Music has been big business in the United States for more than 150 years. Following the Civil War, the demand for pianos and parlor organs skyrocketed as more and more Americans became musically literate. Music retailers distributed thousands of scores for popular music written for piano, parlor organ, and voice — which could be played and performed at home on the instruments they sold. A new exhibition opening in Roger H. Perry Hall, drawn from materials in Champlain College’s Special Collections, features sheet music and promotional items from three Burlington music businesses in operation between the 1860s and the 1920s, including H.L. Story.

Advertisement in Burlington City Directory, 1867-1868, Local History Collection, 2014.9.1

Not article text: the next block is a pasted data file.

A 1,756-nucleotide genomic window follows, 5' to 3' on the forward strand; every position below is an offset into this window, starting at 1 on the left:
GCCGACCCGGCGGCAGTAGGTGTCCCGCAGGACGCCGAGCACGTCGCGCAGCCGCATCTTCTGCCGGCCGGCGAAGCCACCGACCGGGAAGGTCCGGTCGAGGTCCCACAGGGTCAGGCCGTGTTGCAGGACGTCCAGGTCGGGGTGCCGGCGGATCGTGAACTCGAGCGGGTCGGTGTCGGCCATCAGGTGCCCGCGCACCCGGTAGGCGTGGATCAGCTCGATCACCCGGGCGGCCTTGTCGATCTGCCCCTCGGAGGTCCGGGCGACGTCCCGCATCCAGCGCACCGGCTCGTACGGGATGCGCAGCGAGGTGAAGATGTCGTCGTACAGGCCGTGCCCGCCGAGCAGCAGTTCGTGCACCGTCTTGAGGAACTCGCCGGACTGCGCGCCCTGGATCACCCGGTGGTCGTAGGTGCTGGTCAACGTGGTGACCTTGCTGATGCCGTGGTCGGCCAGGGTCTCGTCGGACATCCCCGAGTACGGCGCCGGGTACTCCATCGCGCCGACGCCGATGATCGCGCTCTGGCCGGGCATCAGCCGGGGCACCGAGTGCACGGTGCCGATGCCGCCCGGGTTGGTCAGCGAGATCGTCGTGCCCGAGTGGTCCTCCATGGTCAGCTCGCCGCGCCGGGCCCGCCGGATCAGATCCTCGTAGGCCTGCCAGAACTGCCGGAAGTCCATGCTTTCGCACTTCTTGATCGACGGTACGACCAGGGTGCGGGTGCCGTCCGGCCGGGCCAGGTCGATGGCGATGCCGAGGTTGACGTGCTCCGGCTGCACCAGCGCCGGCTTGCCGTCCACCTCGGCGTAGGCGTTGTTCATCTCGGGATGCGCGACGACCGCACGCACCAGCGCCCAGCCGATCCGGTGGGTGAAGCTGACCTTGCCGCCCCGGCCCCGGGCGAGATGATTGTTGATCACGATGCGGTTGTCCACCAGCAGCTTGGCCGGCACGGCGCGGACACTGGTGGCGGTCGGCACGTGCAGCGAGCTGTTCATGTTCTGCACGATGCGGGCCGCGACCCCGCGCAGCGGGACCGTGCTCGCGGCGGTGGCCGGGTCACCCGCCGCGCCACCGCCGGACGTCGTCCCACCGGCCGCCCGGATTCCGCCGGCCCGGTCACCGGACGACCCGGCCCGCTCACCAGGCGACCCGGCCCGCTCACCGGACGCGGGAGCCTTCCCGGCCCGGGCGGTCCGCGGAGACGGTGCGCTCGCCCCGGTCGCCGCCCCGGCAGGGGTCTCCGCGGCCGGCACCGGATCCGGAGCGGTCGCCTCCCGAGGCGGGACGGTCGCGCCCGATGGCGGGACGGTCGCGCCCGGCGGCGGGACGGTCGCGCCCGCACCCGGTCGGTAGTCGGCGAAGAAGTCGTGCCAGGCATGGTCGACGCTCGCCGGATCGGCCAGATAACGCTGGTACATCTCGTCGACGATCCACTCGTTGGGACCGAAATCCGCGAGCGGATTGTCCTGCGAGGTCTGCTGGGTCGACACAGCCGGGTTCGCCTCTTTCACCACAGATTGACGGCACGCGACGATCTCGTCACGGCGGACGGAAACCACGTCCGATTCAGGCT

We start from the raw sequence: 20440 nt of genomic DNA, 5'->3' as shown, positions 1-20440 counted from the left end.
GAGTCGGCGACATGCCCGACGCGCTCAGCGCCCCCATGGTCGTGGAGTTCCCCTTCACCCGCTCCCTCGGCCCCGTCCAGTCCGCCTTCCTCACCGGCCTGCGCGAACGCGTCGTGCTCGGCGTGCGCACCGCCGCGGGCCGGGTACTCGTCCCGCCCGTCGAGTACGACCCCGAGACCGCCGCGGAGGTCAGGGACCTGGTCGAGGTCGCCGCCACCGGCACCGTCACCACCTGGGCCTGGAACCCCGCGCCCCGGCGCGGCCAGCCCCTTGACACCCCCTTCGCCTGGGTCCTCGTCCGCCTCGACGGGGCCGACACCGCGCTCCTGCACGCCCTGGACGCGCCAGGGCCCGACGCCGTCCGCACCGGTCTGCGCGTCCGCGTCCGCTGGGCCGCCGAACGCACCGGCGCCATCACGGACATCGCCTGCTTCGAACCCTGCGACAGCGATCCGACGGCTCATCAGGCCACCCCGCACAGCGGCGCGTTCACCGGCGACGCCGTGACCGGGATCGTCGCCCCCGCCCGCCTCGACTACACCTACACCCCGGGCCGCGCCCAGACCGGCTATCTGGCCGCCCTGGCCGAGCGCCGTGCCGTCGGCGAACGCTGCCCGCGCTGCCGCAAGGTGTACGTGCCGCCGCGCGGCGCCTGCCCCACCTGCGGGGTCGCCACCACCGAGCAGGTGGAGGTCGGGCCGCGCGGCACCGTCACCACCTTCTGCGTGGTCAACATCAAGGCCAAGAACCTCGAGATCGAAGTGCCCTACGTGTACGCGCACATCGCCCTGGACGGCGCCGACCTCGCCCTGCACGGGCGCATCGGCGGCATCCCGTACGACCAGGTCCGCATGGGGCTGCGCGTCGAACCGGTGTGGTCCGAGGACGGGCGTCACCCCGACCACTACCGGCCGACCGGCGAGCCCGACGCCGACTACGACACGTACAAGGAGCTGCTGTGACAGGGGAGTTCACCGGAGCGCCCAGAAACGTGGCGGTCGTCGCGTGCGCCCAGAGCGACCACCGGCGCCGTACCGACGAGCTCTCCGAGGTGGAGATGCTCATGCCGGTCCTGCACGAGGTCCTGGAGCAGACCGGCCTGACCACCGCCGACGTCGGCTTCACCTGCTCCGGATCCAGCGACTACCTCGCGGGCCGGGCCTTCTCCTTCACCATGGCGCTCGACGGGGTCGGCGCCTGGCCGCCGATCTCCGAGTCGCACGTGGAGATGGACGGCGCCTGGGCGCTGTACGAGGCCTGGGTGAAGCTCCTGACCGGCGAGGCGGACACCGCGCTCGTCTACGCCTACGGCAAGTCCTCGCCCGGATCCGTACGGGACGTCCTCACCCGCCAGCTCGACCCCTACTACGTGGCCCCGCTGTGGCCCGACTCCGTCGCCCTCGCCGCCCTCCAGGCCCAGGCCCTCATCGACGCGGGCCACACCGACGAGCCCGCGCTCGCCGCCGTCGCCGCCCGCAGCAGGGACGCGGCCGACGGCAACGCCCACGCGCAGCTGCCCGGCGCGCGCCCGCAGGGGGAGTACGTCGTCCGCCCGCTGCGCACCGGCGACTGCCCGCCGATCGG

A native of Cambridge, Vermont, Hampton L. Story (1835-1925) published sheet   music in the 1860s to promote his College Street music store and piano factory,   Story & Powers. He later founded the Story & Clark piano company in Chicago,   Illinois. While in Burlington, he published at least 37 vocal and instrumental scores,   including the 1868 piece Chick-A-Dee Waltz by Edward M. Read, illustrated here.





Chick-A-Dee Waltz by Edward M. Read, published by H.L Story, 1868, Llewellyn Collection of Vermont History, 2010.1.13

Select Catalogue of Sheet Music Published by H.L. Story, 1866, Llewellyn Collection of Vermont History, 2010.1.34










During the 2019-2020 academic year, the Vermont sheet music in Champlain College’s Special Collections is the focus of a Humanities Research for the Public Good project funded by the Council of Independent Colleges and the Andrew W. Mellon Foundation. This multifaceted project provides undergraduate students the opportunity to conduct in-depth studies of the music and present their research to the public. This exhibition and blog post was developed to supplement the student work.

-Erica Donnis, Special Collections Director